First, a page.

More Arkansans have acquired a bachelor’s degree in the last five years as compared to the previous five years, but median income in the state has slightly dropped during the same period, according to the American Community Survey.
Poverty rates in the state among 18- to 64-year olds grew, while the number of people speaking another language in their homes other than English rose slightly. It’s not typical for the Natural State to have wide-ranging fluctuations in the 40 categories outlined in the survey, Arkansas Economic Development Institute Executive Director Jim Youngquist told Talk Business & Politics
These economic, health, cultural, and other indicators give state leaders a snapshot of the life conditions within the state and where the trend lines are moving, he said. Information like this can be a key tool in public policy decisions in the future, and can help entire industries, such as health, make decisions about how to proceed in the future, he said. Only significant statistical changes in the 40 categories were noted in the report released by AEDI.
“It gives people an idea of the state of the state, with regard to how our people are doing economically,” he said.
One key metric, median income was down during the survey period from 2012-2016, when compared to 2007-2011. Between 2012 and 2016, the state’s median household income was $42,336, a decrease from $42,857 during 2007-2011, a nearly 1% decrease. It came at a time when the U.S. median income has increased 3.2% in 2016 alone, to $59,039. In Arkansas, 11 counties (14.7%) experienced a decline in median household income, while median household income increased in three counties (4%). The counties which experienced an increase are Benton, Chicot, and St. Francis counties.
AEDI economist Dr. Michael Pakko said there is no explanation for why the decline occurred. Wages have been stagnant in recent years, and fluctuations this small are common when surveys and analysis are conducted. The U.S. Census Bureau may have tweaked the way it calculates the median income, and that could account for the slight difference. There could be lingering impacts from the Great Recession on wage growth during this period, but it can be hard to quantify, Youngquist said.
The number of bachelor’s degree holders grew even as the median income declined. The percent of the population 25 years and older with a bachelor’s degree or higher degree was 21.5% during the survey period. This is an increase from 19.6% from the 2007-2011 period. At least 21 counties (28%) experienced an increase in the percent of the population 25 years and over with a bachelor’s degree or higher degree, while the percent with a bachelor’s degree or higher declined in two counties (2.7%), Monroe and Sharp counties.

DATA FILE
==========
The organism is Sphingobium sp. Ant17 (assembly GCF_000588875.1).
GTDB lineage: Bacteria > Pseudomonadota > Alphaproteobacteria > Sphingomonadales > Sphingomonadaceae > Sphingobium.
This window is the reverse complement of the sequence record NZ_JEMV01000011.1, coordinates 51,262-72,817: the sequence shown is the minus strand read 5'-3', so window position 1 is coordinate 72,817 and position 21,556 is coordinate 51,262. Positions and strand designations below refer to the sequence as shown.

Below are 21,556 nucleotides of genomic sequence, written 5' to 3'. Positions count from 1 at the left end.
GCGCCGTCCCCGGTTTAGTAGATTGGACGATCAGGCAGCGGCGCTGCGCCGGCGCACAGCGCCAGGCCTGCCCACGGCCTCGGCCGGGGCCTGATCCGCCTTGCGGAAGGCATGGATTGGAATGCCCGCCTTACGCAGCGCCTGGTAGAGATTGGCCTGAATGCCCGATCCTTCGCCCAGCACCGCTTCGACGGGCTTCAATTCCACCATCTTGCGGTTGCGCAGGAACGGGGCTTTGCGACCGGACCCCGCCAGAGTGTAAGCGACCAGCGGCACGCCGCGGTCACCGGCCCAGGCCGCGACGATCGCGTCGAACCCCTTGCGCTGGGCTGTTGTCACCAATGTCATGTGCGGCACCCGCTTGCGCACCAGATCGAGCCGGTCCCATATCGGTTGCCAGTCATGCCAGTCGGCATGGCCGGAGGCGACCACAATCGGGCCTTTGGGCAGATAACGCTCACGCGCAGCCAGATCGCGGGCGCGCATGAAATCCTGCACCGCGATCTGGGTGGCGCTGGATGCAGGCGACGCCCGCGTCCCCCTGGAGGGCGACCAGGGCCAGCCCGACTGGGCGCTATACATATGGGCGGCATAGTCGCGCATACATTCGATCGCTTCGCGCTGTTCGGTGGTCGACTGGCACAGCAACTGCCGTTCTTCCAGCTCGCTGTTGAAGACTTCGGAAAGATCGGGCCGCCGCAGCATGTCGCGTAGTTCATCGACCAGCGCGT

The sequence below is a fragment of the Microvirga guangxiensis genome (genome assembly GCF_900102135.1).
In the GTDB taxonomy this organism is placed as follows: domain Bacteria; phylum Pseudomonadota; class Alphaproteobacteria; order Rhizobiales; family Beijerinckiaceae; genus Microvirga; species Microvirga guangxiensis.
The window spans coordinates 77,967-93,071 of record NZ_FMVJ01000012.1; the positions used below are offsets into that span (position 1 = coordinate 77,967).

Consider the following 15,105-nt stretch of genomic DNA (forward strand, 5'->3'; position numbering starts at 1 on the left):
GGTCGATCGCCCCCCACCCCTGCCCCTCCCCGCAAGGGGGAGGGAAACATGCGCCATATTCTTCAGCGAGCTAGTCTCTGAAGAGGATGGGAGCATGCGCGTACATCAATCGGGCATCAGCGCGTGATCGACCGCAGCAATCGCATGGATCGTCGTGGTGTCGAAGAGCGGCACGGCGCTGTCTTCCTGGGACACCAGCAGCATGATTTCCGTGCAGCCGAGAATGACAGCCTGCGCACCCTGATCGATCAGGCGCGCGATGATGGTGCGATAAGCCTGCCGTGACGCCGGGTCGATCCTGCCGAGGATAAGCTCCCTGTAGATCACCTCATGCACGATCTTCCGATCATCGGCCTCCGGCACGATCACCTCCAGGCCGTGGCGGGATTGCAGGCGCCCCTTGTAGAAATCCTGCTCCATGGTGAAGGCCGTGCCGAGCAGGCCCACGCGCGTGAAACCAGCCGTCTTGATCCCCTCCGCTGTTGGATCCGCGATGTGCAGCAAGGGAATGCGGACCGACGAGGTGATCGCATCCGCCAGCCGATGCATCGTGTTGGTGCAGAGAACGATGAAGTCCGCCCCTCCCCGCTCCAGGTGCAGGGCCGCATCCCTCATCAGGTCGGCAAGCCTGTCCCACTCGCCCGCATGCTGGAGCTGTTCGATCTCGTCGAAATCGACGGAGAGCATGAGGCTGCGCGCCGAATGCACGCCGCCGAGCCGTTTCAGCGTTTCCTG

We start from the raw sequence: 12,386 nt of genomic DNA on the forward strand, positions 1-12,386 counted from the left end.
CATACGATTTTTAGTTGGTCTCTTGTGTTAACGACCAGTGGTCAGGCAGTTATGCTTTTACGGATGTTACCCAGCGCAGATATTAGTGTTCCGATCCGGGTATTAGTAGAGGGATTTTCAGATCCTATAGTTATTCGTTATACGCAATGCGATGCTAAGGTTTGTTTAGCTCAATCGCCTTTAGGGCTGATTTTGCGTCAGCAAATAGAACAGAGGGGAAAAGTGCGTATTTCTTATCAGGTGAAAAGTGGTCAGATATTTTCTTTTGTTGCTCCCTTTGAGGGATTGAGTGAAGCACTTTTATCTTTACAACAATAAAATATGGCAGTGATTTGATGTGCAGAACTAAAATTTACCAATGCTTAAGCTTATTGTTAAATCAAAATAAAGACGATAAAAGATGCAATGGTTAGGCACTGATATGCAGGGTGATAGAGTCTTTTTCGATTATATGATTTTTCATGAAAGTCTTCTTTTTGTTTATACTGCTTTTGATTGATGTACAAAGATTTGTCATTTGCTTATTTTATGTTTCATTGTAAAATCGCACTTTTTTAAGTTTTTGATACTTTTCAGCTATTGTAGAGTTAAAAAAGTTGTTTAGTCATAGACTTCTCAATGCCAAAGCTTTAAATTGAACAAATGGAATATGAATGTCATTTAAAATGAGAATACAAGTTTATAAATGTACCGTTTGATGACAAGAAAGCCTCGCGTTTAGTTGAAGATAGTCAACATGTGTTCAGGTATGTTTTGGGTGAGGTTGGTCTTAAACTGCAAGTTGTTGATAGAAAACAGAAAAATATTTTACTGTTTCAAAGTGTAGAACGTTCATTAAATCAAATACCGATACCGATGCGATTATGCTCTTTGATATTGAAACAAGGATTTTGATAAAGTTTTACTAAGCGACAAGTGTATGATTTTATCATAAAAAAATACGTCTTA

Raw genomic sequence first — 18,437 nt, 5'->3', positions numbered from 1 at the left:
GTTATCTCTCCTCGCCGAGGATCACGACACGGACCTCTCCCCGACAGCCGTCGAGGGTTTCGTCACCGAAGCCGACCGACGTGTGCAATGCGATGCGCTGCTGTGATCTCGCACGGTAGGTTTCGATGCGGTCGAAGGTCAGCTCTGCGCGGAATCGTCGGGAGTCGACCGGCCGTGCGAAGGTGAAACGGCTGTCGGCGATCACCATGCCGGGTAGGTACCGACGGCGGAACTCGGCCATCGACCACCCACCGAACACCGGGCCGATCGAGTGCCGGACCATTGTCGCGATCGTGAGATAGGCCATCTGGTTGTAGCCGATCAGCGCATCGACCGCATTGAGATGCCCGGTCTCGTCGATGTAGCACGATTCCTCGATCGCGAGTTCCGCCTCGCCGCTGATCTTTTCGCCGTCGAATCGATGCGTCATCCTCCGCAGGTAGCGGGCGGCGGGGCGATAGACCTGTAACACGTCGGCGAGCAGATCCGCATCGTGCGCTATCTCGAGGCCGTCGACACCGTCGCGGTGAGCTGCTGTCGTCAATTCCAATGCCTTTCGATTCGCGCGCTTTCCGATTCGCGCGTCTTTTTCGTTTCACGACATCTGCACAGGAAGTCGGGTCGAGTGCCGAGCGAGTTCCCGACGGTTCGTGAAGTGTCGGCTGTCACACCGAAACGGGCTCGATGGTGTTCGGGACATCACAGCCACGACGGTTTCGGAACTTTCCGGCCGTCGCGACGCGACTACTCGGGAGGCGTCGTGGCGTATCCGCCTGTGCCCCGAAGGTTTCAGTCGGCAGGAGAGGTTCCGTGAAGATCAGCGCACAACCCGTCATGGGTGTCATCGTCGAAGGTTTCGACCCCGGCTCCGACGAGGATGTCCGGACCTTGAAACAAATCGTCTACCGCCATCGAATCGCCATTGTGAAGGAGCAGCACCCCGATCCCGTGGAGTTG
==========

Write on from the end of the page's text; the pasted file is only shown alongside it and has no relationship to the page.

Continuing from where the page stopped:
The state and 34 counties (45.3%) experienced an increase in the percent of the population 25 years and over with a high school diploma or higher. None of the counties had a decline. The increase in bachelors or higher degrees could be related to the Arkansas Lottery Scholarship, according to AEDI.
The state and 17 of its counties (22.7%) experienced an increase in the poverty rate for the those 18 to 64 years of age from 2007-2011 to 2012-2016. The rate grew 1.2 points to 17.8%. During the period no counties experienced a decrease in the 18 to 64 year poverty rate.
Between 2012 and 2016, 7.1% (197,665) of the population age five and older in Arkansas spoke a language other than English at home, an increase from 6.9% during the 2007-2011 survey period. Twelve counties in the state (16%) saw an increase in the percentage age 5 and over speaking a language other than English at home, while eight counties (10.7%) saw a decrease. The increase mirrored a national increase during the survey periods from 20.3% to 21.1%.
The national survey revealed other trends when the two survey periods were compared. Commute times for motorists are up 0.7 minutes to 26.1 minutes, nationwide. The longest drive times are in metro areas. Median gross rent rose slightly, by $21 to $949 per month. Changes are minimal in Arkansas in these surveyed areas, historically, Youngquist said.
“We do seem to experience great highs or lows (economically),” he said. “One person said ‘We just kind of mule along.’ We don’t have drastic rises or falls.”
Following are other results of the survey.
• There were 204,650 households in the $50,000-$74,999 income and benefit range. The number was 17.9% of all Arkansas households, the largest group by percentage. Just 2.6% of households reported income and benefits above $200,000.
• Median household income in 2016 dollars was $42,336.
• The survey found that 87.7% of Arkansans had some form of health insurance coverage.
• 94.6% of Arkansans were born in the United States.
• Only 0.6% of owner-occupied homes in Arkansas are valued at more than $1 million. The largest percentage of owner-occupied homes (26.5%) are valued between $50,000-$99,999.